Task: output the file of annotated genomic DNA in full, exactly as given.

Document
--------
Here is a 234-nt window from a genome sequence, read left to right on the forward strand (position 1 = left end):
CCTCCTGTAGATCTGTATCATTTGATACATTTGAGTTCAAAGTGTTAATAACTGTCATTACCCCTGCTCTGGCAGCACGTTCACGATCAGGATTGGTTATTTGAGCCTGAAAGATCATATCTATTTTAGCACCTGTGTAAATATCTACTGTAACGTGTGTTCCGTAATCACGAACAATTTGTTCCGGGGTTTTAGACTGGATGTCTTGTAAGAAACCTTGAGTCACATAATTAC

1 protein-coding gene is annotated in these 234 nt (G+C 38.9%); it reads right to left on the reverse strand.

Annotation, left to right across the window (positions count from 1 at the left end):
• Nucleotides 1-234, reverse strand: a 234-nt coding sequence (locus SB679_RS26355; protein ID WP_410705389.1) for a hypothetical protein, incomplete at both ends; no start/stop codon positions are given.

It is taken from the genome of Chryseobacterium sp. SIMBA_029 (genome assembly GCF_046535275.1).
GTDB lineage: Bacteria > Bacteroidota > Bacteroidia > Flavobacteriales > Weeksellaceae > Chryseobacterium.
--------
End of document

Here is a 234-nt window from a genome sequence, read left to right on the forward strand (position 1 = left end):
CCTCCTGTAGATCTGTATCATTTGATACATTTGAGTTCAAAGTGTTAATAACTGTCATTACCCCTGCTCTGGCAGCACGTTCACGATCAGGATTGGTTATTTGAGCCTGAAAGATCATATCTATTTTAGCACCTGTGTAAATATCTACTGTAACGTGTGTTCCGTAATCACGAACAATTTGTTCCGGGGTTTTAGACTGGATGTCTTGTAAGAAACCTTGAGTCACATAATTAC

1 protein-coding gene is annotated in these 234 nt (G+C 38.9%); it reads right to left on the reverse strand.

Annotation, left to right across the window (positions count from 1 at the left end):
• Nucleotides 1-234, reverse strand: a 234-nt coding sequence (locus SB679_RS26355; protein ID WP_410705389.1) for a hypothetical protein, incomplete at both ends; no start/stop codon positions are given.

It is taken from the genome of Chryseobacterium sp. SIMBA_029 (genome assembly GCF_046535275.1).
GTDB lineage: Bacteria > Bacteroidota > Bacteroidia > Flavobacteriales > Weeksellaceae > Chryseobacterium.